Once the smallest manned lighthouse in the UK, the Bona Lighthouse on the Caledonian Canal kept ships safe with a single paraffin lamp in a bedroom window. Today the building has been restored into a holiday house, rooms rent for about $100 a night.
Ever since I saw this tiny lighthouse from the window of the Jacobite cruise ship, I’ve wanted to paint it. Below is the front view of Bona Lighthouse on the River Ness.
Step 1 – Choose the vantage point. Which angle best reflects your feeling of the place? Do you want a worms eye view or a birds eye view? The front view is expansive and makes the place look more grand while the rear view is more compact. The I choose the rear view because the condensed angle eventuates the quaintness. It’s also got a path down to a rocky river bank that adds interest to the composition.
Step 2 – Sketch it!
For my value study I’m using a 9″x12″ canvas board that I toned with yellow ocher. This size is a bit small for me but it’s good for travel painting and ultimatley easier and cheaper to ship. This small sketch will make a great reference for a subsequent larger piece and ultimately be sold at a low pricepoint; when trying to develope a customer base it helps to have a variety of sizes and prices.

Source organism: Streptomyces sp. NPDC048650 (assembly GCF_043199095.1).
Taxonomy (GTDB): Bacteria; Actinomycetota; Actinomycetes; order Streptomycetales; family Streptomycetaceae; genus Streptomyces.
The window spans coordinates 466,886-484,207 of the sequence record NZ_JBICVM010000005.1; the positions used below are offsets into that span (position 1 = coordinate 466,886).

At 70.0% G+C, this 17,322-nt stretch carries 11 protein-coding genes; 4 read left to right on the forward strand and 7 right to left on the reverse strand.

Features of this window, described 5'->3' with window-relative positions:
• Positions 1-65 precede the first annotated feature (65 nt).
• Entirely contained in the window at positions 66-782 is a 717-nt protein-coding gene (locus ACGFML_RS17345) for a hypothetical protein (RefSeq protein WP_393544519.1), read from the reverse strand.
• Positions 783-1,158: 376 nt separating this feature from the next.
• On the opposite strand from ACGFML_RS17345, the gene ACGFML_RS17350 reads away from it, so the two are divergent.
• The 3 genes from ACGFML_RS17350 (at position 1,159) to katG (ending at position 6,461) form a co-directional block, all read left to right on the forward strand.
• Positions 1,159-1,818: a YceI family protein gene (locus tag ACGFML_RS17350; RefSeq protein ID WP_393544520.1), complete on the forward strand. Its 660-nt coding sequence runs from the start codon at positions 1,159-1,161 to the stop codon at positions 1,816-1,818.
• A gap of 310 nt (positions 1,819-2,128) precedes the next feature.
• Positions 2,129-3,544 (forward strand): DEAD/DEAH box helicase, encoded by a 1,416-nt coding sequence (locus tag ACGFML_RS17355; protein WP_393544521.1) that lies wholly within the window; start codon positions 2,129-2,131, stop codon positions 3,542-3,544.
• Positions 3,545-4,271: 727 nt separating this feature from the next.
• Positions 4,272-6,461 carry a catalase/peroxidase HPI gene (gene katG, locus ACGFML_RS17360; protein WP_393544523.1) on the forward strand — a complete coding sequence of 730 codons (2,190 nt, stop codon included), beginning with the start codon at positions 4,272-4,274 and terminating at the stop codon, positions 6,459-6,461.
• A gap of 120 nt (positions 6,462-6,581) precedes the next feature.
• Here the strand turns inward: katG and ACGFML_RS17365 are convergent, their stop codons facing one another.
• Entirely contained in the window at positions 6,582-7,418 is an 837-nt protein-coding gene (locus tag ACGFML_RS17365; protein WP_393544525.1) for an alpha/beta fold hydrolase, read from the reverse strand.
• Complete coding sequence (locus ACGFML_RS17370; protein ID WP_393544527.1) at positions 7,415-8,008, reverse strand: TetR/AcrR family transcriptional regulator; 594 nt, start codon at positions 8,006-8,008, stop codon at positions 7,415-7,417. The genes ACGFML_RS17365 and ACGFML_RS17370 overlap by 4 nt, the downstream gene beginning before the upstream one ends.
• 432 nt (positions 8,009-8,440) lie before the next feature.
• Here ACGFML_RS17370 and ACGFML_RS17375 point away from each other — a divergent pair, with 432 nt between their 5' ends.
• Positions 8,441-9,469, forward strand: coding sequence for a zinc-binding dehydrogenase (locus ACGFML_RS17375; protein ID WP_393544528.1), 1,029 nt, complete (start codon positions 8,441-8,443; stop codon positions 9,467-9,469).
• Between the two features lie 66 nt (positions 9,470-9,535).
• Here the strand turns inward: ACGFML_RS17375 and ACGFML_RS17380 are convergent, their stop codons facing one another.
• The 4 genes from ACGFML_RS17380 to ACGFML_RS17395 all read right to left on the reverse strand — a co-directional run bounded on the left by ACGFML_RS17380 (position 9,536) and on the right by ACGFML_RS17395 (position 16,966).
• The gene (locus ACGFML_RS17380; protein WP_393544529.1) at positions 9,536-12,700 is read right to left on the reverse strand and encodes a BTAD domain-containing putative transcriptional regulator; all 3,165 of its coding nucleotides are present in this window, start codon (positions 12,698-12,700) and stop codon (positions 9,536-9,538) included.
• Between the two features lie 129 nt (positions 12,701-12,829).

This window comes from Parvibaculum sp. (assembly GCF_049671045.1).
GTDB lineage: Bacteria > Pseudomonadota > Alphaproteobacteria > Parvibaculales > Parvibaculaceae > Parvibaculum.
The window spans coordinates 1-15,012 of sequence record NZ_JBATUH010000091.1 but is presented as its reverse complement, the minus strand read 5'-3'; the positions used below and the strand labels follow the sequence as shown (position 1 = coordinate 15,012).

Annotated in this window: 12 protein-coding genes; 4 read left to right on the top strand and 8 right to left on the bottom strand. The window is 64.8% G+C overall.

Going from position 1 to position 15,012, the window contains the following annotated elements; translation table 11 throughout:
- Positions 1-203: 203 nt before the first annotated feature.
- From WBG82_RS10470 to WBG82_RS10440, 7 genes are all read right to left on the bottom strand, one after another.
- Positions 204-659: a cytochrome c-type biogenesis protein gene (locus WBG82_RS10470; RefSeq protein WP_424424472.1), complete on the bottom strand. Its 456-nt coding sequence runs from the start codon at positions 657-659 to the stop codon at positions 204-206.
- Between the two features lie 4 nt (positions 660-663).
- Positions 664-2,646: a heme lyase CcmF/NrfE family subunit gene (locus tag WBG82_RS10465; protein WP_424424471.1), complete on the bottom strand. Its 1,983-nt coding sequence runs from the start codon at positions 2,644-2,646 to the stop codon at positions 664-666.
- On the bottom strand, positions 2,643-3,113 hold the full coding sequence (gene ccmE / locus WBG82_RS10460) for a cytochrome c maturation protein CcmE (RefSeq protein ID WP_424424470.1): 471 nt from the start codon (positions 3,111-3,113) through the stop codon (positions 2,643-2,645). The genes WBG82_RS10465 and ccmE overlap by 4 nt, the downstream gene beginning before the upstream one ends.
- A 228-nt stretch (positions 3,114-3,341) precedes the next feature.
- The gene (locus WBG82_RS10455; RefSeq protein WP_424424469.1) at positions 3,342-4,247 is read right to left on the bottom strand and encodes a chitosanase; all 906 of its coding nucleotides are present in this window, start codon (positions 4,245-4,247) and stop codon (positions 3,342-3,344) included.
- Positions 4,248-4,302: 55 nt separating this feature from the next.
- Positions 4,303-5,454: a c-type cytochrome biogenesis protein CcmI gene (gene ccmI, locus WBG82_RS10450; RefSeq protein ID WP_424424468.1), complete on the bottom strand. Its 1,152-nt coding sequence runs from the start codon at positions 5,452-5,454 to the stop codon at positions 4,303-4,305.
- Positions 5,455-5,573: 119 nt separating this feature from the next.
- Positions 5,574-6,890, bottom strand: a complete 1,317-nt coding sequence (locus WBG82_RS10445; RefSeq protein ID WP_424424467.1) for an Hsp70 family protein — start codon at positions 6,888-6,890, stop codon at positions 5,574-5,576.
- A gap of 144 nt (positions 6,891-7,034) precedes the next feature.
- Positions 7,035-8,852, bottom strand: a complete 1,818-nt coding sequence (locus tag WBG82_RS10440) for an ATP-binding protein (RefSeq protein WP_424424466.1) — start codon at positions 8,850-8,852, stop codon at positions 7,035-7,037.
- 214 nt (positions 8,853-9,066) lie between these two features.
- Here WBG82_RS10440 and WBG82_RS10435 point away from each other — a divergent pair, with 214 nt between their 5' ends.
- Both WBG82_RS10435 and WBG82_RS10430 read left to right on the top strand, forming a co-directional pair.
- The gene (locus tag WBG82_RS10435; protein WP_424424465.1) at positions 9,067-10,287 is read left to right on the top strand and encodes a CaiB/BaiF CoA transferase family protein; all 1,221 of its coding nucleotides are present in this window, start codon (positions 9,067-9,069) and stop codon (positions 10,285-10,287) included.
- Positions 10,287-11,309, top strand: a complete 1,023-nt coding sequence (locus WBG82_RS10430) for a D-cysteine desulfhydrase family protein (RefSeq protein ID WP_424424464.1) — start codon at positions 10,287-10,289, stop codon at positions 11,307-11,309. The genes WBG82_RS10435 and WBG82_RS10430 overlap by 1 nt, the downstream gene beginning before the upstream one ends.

Step 3 – Light versus Dark
Before I start adding color, I note where my lightest and darkest values are.
Step 4 – Start at the top
When paining landscapes, I always start with the sky and any distant elements, like a mountain range. Even if you change them later, just getting the basic background tones in will help you judge colors for the foreground. The foreground images overlap the background so you can reinforce that by laying the lighthouse in thicker and ontop of the background. Working top to bottom also means your hand won’t be laying of the wet paint.
Step 5 – Block in your main elements
Next I’ll try to fill in the rest of the composition with basic shapes and color.
Step 6 – Adding pops of color
Get lost in the work. Turn on your favorite music and get lost in the paint. Remember to use colors other than green; landscapes can be boring if its all shades of green so you’ll want to push the colors. Look for areas of yellow, orange or reds and exploit those. If you see a slight bit of yellow go ahead and throw in a dab of cadmium yellow then balance it by added a few more throughout the piece. These dabs of bright color will move the viewer’s eye around the canvas. Don’t be bashful, adding bold colors will breath life into a your work. Put them in early and then allow bits of green to fall over them and they will feel more integrated.